Tuesday, November 25, 2008
Mo Brady (Gideon) - Rehearsal Update
I love the 5th Avenue Theatre. While I have strong feelings of affection for the company, its directors, and staff, I mean specifically the theater building. The auditorium, the lobby, the ceiling: the physical space itself. The first time I walked into the theater was in the mid-1990s, when my family got season tickets. I remember watching shows from high up in the balcony, thinking to myself, "This theater has got to be the coolest place on earth."
As a "recent rising star at the 5th Avenue" (or, at least according to David Armstrong's blog), I'm now familiar with the routine of mounting shows at this theatre. When I worked on Sweeney Todd, Company, and West Side Story, rehearsals began approximately a month before performances. For the first three weeks, we worked in studios on the 4th Floor of the Seattle Center House. Everything from our initial discussions of characters to our first run-through would take place in those studios. It wasn't until our technical rehearsals began, that we would even step foot inside the theater (except for the occasional costume fitting). It was like the theater itself was the carrot dangling at the end of our rehearsal process, motivating us to get to tech.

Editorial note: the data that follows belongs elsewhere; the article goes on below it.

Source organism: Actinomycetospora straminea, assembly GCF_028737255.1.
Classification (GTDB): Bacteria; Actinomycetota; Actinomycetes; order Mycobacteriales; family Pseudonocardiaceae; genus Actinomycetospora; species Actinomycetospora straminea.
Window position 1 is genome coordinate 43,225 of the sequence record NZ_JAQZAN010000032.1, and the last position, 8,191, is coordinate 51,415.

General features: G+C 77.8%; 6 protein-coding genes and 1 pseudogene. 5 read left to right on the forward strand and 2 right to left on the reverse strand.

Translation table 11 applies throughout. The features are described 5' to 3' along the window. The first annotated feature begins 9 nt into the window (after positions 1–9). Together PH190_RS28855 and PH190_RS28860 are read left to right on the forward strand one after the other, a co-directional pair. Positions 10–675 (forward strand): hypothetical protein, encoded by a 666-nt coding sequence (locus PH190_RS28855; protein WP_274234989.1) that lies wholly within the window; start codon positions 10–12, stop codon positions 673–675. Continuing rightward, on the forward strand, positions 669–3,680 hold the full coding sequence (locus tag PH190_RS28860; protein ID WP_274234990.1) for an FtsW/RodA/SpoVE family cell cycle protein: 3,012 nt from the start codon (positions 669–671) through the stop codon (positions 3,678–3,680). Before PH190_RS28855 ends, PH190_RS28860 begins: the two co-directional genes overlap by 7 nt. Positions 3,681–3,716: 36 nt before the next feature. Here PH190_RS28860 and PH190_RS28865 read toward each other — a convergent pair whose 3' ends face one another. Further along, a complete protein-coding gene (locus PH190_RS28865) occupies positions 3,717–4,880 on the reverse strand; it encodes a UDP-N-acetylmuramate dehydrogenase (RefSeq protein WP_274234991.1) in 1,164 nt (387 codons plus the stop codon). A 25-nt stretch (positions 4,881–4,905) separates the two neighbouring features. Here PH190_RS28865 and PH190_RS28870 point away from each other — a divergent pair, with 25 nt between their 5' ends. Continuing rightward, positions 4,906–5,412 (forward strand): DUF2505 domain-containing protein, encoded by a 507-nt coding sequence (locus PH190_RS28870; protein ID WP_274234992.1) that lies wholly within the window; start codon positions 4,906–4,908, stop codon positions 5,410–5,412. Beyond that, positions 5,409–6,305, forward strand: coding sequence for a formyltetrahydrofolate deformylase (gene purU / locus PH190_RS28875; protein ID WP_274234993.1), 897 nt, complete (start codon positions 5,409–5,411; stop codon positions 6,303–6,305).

Rehearsals for Seven Brides for Seven Brothers have been different, in that we've used the theatre's new in-house rehearsal studios. These new studios, located in the basement of the Skinner Building, are great -- lots of room to relax, floor-length mirrors, a kitchen for heating up leftovers for lunch, and a serious lack of the dust bunnies that seem to seep from the walls of the Center House. And outside the studios, we have downtown Seattle, currently decked out in its Holiday glory. No offense to the Center House Food Court - I love me some Kehab House, but rehearsing downtown is a treat. Even so, our first three weeks were not spent in the theater itself, but one floor below. This time, the carrot was dangling even closer, but still just out of reach.
Tonight was our last rehearsal in the downstairs studios. At the end of the evening's run through, Allison Narver (our director and fearless leader), announced to the cast that our show was officially "too big" for the rehearsal room, and therefore we "must" move on to the stage for tomorrow's rehearsal. Of course, that isn't exactly how it works. The production staff carefully schedules our rehearsal schedule months the cast is even assembled. But even so, it was a nice complement and welcome reminder that we were finally moving upstairs and on stage! Tech week, here we come!